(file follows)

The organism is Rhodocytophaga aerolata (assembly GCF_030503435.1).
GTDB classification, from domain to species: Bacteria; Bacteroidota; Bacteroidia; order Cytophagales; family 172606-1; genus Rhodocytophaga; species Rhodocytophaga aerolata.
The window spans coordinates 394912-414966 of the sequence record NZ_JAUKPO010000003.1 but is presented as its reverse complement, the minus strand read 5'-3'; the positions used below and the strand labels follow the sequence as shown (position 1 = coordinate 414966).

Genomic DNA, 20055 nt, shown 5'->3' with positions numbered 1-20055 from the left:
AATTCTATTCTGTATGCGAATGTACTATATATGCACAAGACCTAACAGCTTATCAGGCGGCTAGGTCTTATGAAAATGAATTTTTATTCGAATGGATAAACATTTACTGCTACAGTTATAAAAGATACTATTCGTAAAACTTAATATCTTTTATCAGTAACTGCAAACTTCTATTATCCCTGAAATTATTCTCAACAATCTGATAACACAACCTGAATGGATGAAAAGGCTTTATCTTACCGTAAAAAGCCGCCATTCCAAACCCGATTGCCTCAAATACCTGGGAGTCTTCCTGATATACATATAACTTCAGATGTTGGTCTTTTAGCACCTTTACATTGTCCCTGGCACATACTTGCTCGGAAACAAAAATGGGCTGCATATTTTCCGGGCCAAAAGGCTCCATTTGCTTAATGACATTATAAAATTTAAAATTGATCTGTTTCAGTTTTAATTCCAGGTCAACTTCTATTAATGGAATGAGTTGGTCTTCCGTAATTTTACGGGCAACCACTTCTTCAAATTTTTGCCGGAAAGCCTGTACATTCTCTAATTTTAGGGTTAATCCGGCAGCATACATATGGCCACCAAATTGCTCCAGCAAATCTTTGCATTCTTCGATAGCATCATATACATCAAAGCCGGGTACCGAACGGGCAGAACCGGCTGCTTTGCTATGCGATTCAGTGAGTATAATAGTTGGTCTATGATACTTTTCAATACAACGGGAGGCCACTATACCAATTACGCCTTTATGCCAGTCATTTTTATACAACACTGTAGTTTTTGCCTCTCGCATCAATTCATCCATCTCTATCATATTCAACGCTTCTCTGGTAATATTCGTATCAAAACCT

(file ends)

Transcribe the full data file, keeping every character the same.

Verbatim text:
The organism is Rhodocytophaga aerolata (assembly GCF_030503435.1).
GTDB classification, from domain to species: Bacteria; Bacteroidota; Bacteroidia; order Cytophagales; family 172606-1; genus Rhodocytophaga; species Rhodocytophaga aerolata.
The window spans coordinates 394912-414966 of the sequence record NZ_JAUKPO010000003.1 but is presented as its reverse complement, the minus strand read 5'-3'; the positions used below and the strand labels follow the sequence as shown (position 1 = coordinate 414966).

Genomic DNA, 20055 nt, shown 5'->3' with positions numbered 1-20055 from the left:
AATTCTATTCTGTATGCGAATGTACTATATATGCACAAGACCTAACAGCTTATCAGGCGGCTAGGTCTTATGAAAATGAATTTTTATTCGAATGGATAAACATTTACTGCTACAGTTATAAAAGATACTATTCGTAAAACTTAATATCTTTTATCAGTAACTGCAAACTTCTATTATCCCTGAAATTATTCTCAACAATCTGATAACACAACCTGAATGGATGAAAAGGCTTTATCTTACCGTAAAAAGCCGCCATTCCAAACCCGATTGCCTCAAATACCTGGGAGTCTTCCTGATATACATATAACTTCAGATGTTGGTCTTTTAGCACCTTTACATTGTCCCTGGCACATACTTGCTCGGAAACAAAAATGGGCTGCATATTTTCCGGGCCAAAAGGCTCCATTTGCTTAATGACATTATAAAATTTAAAATTGATCTGTTTCAGTTTTAATTCCAGGTCAACTTCTATTAATGGAATGAGTTGGTCTTCCGTAATTTTACGGGCAACCACTTCTTCAAATTTTTGCCGGAAAGCCTGTACATTCTCTAATTTTAGGGTTAATCCGGCAGCATACATATGGCCACCAAATTGCTCCAGCAAATCTTTGCATTCTTCGATAGCATCATATACATCAAAGCCGGGTACCGAACGGGCAGAACCGGCTGCTTTGCTATGCGATTCAGTGAGTATAATAGTTGGTCTATGATACTTTTCAATACAACGGGAGGCCACTATACCAATTACGCCTTTATGCCAGTCATTTTTATACAACACTGTAGTTTTTGCCTCTCGCATCAATTCATCCATCTCTATCATATTCAACGCTTCTCTGGTAATATTCGTATCAAAACCT